Posts tagged "forms"

Form Field Flattening in Acrobat X

While at Adobe MAX last week, I was asked how a user could flatten form fields with Acrobat X. Flattening form fields means removing the form fields themselves and placing the data onto the PDF as regular items. This is a common request for folks who want to “lock down” a form without using password protection.

A person who overheard the request chimed in with “just print it to a new PDF!” While correct, printing to PDF to flatten form fields is not optimal. If there are any transparent art elements in the PDF, for instance, they will be replaced with non-transparent “flattened” artwork. Any interactive content will also be removed and replaced with poster frames, if available. What, then, are we to do if we want to keep our PDF just like it was, but without any form fields?

Acrobat Pro can automatically preflight PDF documents using a robust and configurable preflighting engine. In addition, since Acrobat 8, it can also apply what are known as fixups to PDFs in addition to preflighting. Preflight profiles in Acrobat often contain only fixups, and we’ll use one of these fixups now.

With a PDF open, open the Tools pane and open the Action Wizard panel. Next, we need to create a new Action. Click the Create New Action button to open the Create New Action dialog.

 

The Action Wizard allows you to schedule a series of steps from a pre-determined pool of steps on one or more PDFs. All of these steps get bundled into an Action, which you can start by clicking the Action’s name in the Action Wizard panel. We’ll name our new Action later. First, we need to determine on what the Action will act. By default, Acrobat will start with A File Open in Acrobat. This will use the currently open file as the target for the Actions that are about to take place. You can also choose other sources, such as a file or folder to which you would browse, a scanner, or even let the user decide at the start. I’ll keep the default setting, since I want to be able to flatten form fields in a PDF that I am completing.

The Action Wizard allows you to provide instructions to users as well, and it’s a good idea to let the user know what’s going to happen. Click Add Instruction Step to add an instruction step. Enter a title for this step and also the text that will show in the dialog. I included the following: “This Action will flatten form fields in the PDf that’s open in Acrobat. It will not flatten form fields in an XFA (LiveCycle) PDF. When complete, it will save a new PDF with the word flattened inserted before the .pdf extension” Click Save to close the dialog.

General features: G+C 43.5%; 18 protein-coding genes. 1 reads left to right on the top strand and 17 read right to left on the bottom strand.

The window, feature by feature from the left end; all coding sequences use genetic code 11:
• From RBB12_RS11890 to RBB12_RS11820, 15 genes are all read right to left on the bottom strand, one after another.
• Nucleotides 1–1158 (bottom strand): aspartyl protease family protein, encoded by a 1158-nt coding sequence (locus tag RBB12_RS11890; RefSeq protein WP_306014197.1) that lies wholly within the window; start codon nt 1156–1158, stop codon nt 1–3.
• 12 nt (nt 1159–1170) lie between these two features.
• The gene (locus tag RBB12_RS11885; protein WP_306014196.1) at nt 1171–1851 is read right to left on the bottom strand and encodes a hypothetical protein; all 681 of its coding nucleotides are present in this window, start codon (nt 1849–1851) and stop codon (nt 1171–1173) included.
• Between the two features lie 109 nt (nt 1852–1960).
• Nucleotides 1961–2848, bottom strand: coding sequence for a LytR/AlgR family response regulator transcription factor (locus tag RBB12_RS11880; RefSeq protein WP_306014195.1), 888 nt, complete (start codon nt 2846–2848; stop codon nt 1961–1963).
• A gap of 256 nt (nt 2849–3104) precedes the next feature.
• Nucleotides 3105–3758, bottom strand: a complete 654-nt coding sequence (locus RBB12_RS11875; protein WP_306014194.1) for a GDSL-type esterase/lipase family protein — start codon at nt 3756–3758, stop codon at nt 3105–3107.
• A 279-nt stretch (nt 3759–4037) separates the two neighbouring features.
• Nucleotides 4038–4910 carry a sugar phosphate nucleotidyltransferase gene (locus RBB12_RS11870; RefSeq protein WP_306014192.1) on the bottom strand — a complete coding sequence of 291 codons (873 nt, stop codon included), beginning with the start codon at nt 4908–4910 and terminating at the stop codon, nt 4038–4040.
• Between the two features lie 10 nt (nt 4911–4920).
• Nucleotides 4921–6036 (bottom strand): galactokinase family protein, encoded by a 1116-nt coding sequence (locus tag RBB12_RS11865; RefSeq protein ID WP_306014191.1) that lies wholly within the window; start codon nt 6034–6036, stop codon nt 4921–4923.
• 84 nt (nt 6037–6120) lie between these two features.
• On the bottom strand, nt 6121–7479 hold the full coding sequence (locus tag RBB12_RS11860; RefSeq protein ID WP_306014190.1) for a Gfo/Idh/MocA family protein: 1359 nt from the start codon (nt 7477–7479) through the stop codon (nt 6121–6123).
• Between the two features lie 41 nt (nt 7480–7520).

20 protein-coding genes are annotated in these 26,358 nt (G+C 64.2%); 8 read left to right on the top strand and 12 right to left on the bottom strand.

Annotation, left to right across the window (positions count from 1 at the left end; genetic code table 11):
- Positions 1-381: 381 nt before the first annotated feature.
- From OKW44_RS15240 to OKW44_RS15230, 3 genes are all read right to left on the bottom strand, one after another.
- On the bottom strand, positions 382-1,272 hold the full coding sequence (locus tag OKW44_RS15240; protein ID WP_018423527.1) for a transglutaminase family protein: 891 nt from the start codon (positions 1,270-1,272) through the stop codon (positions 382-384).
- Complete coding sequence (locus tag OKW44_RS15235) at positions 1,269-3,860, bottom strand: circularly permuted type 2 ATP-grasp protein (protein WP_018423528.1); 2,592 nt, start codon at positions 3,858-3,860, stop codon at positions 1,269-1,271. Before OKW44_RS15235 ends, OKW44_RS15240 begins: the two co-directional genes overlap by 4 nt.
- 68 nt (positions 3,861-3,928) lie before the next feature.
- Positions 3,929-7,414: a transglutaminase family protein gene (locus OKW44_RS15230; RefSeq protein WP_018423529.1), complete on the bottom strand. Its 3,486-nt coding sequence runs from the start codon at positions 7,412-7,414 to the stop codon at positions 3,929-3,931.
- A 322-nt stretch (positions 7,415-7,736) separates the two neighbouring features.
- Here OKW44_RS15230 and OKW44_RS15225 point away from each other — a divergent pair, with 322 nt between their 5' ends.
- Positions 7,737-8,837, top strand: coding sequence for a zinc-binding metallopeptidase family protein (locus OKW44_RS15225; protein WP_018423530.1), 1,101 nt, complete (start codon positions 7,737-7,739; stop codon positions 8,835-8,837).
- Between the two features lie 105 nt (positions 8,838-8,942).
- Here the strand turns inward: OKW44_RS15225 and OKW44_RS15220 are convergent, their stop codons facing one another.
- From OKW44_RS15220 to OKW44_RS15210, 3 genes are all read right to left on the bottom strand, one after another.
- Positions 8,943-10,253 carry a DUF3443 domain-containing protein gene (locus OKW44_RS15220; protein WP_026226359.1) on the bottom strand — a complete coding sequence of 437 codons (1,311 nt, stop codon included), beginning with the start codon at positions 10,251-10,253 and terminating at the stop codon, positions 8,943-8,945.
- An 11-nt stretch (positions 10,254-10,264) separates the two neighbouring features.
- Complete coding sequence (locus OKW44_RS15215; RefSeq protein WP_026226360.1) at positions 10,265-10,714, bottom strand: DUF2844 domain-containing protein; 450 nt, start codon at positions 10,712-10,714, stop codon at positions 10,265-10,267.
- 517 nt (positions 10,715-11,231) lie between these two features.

Having given our user instructions, we can now choose the sequence of events. For this Action, we want to execute a Preflight profile. Acrobat X comes with a wide assortment of Preflight profiles, some of which contain only fixups. The one we want is called Flatten Form Data. To choose a Preflight Profile, open the More Tools panel and then click Preflight, which is at the top of the list. A Preflight step will now appear in the list under Action Start. To configure which Preflight Profile will be executed, click the Options button in the Preflight step. Having chosen the Flatten Form Data Preflight Profile, click Safe to save the step.

The last thing we need to do is to configure how the flattened PDF will be saved. I want the flattened PDF to go in the same folder as the original PDF, but with a new name to indicate that it has been flattened. To the right of Save To:, click the menu and choose Same Folder Selected at Start. Then, click the Options button to open the Output Options dialog. Choose Add to original file names: and enter “_flattened” into the Insert After field. Ensure that the output format is set to Save File(s) As Adobe PDF, and then click OK to close the dialog. You can choose to Overwrite existing files if you wish; it will not affect the original form.

Having configured the Action, it’s time to save so that we can use it. Click Save, and enter a name for the Action. I called mine “Flatten Form Fields” and entered the text from our alert dialog as the description. Click Save to save the Action, which will make it available in your Action Wizard panel.

To use the Action, open a PDF with Acrobat form fields that contain data. In the Action Wizard panel, click the name of your new Action. You will be reminded of what’s about to happen, and then you can click Next to proceed. You can choose not to show this Actions dialog again. Next, Acrobat will pop up our custom alert, and when you click Next, Acrobat will flatten the form data and save the new PDF. This new PDF will have all form data flattened onto page content and all fields will be removed. This is a great example of how Actions in Acrobat X can help get complex or obscure jobs done quickly and easily.

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